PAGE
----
Knowing Your Ass from Your Elbow; or, Thinking About Skin Grafts
Observatory (543 Union St., Brooklyn)

Late in 2010, The Economist ran a series of advertisements about transplant surgery on the London Underground, putting pressing questions to subterranean commuters like Paul Craddock. Ethics, black markets, identity, and the gap between organ supply and demand were all covered, and both sides of the arguments given, urging us to take a view on weighty questions while waiting for a train. The adverts presented The Economist as being at the cutting edge of debate in light of recent advances in transplant technologies, face transplants, and so forth but these questions are nothing new.

No. Transplants did not even appear in the 1960s with the first heart transplant, or at any point in the twentieth century – or even the nineteenth. They were first widely addressed in the media and Literature of the eighteenth century but medical transplantation is actually an ancient skill. Skin grafts go back around 5,000 years, and were simple but bloody affairs.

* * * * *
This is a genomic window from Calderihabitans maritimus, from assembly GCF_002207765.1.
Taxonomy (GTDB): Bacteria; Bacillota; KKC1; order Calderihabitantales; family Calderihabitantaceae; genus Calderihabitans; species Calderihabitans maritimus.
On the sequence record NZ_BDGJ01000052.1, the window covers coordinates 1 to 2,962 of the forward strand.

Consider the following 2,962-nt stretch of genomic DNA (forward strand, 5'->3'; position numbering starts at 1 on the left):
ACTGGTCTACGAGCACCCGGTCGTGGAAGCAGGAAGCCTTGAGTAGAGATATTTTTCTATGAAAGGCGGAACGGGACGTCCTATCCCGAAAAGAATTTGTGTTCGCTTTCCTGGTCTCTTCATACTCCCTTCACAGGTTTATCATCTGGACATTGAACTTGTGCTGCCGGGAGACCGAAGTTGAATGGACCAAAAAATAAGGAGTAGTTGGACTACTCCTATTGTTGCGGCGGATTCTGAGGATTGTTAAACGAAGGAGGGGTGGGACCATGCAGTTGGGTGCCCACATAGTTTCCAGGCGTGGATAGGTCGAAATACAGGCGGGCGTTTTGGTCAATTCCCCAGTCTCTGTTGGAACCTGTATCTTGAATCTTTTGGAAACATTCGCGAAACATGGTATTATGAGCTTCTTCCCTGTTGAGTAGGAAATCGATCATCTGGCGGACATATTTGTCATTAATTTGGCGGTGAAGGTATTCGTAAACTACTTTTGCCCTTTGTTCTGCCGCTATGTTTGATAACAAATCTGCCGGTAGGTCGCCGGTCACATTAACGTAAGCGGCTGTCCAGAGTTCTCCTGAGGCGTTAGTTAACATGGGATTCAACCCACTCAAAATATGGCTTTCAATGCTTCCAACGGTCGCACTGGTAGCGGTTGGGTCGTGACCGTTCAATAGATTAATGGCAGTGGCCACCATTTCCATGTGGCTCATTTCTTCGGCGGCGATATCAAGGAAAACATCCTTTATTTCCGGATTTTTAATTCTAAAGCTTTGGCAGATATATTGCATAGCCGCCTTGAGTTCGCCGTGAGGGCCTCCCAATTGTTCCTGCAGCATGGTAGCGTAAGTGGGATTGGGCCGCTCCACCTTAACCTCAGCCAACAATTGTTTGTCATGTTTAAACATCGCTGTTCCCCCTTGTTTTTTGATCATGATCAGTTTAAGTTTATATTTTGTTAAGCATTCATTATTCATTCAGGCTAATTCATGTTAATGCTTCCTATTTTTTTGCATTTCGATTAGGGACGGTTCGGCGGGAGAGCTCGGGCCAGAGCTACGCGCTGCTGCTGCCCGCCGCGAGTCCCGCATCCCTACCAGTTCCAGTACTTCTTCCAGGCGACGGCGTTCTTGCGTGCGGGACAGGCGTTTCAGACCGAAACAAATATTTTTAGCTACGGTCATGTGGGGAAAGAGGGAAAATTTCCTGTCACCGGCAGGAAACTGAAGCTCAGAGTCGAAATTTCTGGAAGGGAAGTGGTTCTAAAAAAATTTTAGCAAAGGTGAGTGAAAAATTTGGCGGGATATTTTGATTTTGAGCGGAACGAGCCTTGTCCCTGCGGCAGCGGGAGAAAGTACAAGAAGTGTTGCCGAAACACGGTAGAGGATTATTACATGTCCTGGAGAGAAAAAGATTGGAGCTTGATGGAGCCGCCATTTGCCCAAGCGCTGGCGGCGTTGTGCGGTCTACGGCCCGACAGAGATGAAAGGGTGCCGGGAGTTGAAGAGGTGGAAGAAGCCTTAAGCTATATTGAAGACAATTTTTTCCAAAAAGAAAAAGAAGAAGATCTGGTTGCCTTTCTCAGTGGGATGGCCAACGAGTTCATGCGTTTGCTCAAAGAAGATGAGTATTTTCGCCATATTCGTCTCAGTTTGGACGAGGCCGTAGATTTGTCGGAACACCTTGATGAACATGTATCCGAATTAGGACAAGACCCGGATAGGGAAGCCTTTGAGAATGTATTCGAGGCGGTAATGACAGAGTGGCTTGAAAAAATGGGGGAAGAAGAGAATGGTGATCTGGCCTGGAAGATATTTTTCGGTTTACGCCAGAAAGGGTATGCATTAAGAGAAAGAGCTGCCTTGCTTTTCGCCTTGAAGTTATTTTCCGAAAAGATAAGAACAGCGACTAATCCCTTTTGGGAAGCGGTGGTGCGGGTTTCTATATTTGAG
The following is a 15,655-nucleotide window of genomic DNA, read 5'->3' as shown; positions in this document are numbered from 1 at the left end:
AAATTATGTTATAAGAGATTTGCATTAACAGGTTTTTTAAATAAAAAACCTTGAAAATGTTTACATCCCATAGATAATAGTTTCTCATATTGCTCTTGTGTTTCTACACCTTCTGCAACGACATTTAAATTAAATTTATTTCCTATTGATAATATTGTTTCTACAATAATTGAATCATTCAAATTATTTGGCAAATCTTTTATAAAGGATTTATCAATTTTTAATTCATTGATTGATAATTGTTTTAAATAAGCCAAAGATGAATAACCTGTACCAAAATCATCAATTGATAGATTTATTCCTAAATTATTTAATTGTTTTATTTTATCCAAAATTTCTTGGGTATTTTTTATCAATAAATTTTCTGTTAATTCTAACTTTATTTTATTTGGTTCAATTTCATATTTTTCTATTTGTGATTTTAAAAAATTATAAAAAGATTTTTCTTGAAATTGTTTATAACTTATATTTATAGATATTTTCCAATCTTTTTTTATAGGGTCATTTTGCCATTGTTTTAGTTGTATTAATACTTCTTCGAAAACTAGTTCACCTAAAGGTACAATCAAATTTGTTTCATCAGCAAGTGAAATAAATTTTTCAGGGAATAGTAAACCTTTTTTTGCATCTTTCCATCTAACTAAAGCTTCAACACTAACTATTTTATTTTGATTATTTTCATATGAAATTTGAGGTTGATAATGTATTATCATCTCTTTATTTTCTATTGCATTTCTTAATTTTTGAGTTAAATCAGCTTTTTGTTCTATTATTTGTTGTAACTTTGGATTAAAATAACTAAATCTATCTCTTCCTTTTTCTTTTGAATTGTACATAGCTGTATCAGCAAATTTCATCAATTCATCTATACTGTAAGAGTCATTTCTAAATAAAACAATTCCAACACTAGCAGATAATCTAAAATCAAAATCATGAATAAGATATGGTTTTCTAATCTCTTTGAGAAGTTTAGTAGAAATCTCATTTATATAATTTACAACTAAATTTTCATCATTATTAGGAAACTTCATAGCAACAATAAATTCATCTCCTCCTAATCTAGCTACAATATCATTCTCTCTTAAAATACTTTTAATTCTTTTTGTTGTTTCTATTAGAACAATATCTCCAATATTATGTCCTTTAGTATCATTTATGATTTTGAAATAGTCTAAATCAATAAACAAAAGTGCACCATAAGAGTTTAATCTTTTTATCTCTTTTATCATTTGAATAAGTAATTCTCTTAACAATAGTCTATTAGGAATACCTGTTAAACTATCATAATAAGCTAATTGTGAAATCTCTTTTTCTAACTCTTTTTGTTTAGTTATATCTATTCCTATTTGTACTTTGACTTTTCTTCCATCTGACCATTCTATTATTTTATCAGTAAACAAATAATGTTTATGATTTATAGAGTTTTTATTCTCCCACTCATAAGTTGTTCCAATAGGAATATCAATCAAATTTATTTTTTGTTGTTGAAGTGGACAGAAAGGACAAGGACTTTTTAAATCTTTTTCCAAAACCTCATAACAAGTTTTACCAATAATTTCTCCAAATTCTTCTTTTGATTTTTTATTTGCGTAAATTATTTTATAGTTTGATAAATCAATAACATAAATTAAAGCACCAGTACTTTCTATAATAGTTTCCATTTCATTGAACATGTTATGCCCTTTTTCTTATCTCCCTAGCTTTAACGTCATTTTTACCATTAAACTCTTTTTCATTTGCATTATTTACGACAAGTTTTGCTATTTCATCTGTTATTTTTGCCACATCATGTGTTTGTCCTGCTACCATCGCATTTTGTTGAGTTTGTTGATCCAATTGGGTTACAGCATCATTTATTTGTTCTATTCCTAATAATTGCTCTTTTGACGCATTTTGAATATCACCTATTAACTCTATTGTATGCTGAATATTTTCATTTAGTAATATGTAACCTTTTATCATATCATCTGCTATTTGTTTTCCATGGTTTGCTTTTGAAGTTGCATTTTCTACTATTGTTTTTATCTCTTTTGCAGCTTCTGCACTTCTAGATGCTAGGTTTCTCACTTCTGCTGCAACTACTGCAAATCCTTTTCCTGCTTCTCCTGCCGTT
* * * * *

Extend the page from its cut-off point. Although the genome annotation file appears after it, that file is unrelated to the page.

This illustrated lecture is about the ‘re-discovery’ of skin grafting from India in the early nineteenth century and the questions that seemed to raise. In what ways is it important that we can move skin? How did we find out that it was possible? What does it tell us about ourselves? If it is possible to have skin that’s not our own, what does this do to our sense of self? And what about identity? Why is this important to you, now? By thinking about how these questions were presented in the past, we may view and wear our own skins differently.